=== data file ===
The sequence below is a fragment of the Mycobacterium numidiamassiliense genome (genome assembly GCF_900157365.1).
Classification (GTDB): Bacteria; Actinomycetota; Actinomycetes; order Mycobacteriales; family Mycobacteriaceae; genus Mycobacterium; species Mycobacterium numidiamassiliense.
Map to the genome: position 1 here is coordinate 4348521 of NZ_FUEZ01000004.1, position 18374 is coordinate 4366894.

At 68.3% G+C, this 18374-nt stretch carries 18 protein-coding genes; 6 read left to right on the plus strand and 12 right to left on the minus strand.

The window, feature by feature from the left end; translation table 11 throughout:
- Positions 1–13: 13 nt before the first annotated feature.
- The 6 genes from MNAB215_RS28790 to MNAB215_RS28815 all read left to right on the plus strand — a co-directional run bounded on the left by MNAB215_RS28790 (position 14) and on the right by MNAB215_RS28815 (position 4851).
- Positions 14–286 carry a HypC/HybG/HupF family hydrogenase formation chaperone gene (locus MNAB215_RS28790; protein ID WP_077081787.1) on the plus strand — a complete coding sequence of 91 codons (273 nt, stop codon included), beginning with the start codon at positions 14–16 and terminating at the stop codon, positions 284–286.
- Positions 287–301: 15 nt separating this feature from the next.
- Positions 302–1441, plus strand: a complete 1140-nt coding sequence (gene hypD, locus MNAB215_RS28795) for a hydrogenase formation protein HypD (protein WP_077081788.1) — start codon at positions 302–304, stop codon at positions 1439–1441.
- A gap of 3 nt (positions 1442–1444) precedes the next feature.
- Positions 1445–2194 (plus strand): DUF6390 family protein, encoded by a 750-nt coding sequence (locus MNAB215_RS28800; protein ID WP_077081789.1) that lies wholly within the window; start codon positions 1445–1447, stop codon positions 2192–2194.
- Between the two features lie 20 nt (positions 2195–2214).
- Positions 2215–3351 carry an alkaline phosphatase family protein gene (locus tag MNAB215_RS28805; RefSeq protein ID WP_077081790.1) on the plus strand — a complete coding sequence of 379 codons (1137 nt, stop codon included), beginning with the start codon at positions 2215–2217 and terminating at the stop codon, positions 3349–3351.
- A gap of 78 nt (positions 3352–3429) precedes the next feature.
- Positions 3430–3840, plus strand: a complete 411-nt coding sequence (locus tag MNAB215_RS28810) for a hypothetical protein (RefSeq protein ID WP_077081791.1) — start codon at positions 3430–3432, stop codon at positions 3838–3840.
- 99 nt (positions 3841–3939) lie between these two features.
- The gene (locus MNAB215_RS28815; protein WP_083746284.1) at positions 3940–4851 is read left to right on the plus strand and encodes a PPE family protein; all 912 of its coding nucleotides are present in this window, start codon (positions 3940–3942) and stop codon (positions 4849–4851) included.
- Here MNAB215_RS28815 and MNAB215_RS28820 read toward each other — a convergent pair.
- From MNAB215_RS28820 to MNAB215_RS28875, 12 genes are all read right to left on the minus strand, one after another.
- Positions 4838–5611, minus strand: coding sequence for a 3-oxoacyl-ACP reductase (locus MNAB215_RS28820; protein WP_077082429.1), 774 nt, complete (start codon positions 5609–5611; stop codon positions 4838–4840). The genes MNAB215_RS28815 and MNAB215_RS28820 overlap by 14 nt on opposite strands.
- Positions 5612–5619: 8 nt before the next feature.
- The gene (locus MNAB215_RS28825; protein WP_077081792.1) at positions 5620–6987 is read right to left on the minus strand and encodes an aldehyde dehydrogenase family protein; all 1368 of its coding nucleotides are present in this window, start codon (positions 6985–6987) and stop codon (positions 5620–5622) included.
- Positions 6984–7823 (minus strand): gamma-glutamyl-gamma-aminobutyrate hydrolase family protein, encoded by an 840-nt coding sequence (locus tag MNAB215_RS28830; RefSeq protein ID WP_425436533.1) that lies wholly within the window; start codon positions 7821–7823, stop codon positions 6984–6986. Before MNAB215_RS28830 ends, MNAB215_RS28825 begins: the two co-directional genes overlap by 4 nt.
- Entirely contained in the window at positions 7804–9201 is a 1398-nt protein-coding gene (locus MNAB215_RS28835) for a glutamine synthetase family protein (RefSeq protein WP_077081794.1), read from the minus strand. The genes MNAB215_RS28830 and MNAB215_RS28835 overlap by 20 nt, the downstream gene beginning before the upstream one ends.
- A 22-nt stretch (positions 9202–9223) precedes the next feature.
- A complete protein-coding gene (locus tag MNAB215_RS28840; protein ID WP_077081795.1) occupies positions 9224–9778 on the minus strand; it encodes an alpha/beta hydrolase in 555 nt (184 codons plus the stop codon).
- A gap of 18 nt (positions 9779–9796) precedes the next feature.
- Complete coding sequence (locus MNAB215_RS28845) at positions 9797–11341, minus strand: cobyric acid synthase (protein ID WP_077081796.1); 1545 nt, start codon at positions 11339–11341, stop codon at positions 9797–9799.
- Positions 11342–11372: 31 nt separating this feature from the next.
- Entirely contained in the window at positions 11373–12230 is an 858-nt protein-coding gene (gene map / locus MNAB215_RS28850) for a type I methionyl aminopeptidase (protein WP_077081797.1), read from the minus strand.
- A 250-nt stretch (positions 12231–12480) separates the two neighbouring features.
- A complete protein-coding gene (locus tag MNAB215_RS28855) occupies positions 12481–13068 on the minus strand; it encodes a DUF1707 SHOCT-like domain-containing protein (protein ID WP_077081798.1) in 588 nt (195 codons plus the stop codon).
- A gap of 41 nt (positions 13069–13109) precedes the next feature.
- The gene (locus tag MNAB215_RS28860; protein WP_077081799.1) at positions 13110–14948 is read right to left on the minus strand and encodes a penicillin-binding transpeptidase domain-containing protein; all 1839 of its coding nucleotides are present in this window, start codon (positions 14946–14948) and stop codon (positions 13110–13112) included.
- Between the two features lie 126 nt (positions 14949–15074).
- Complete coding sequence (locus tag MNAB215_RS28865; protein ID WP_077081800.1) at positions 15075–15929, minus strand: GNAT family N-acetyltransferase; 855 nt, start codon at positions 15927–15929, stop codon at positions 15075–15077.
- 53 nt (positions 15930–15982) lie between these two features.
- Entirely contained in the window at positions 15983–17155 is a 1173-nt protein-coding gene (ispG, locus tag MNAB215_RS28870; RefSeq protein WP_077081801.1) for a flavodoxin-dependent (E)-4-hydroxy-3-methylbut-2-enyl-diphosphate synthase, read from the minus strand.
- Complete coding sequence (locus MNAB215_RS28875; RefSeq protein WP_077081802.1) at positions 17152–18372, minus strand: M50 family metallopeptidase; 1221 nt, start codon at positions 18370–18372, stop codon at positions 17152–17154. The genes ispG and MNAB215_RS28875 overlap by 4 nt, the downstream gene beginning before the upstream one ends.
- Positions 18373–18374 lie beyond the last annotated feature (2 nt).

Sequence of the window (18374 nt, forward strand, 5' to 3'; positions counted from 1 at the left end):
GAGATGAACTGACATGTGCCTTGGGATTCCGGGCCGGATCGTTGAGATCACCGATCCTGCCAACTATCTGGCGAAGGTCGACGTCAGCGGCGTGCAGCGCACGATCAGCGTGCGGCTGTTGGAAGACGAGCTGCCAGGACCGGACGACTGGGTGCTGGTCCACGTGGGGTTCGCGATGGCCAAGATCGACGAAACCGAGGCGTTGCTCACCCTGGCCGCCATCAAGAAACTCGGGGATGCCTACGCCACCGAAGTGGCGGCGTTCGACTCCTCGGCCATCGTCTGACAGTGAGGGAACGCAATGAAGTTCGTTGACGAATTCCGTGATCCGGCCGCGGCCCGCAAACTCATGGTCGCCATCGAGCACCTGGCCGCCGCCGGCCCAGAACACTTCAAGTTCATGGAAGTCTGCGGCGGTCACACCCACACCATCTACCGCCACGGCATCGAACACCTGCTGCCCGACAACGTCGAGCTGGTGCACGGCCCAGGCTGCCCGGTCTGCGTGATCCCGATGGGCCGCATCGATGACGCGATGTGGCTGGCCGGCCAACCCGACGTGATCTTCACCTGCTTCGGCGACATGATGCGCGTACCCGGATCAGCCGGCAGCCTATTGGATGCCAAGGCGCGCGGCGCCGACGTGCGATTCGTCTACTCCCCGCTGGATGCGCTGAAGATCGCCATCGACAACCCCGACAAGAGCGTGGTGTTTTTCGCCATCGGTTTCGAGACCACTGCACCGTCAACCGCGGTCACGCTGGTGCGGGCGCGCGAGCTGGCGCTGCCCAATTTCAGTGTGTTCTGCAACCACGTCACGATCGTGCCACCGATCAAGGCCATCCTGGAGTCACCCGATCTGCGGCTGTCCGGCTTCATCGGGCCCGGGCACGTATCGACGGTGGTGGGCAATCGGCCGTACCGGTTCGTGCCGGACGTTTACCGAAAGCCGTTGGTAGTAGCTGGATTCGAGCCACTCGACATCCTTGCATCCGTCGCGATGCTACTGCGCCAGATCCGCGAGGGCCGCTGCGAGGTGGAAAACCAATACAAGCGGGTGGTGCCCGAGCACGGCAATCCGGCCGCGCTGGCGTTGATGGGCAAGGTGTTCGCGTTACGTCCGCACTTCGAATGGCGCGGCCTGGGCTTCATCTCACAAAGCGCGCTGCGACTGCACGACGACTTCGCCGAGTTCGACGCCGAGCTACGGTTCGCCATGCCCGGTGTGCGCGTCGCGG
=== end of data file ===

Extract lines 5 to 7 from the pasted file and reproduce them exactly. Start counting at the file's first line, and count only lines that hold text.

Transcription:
The window, feature by feature from the left end; translation table 11 throughout:
- Positions 1–13: 13 nt before the first annotated feature.
- The 6 genes from MNAB215_RS28790 to MNAB215_RS28815 all read left to right on the plus strand — a co-directional run bounded on the left by MNAB215_RS28790 (position 14) and on the right by MNAB215_RS28815 (position 4851).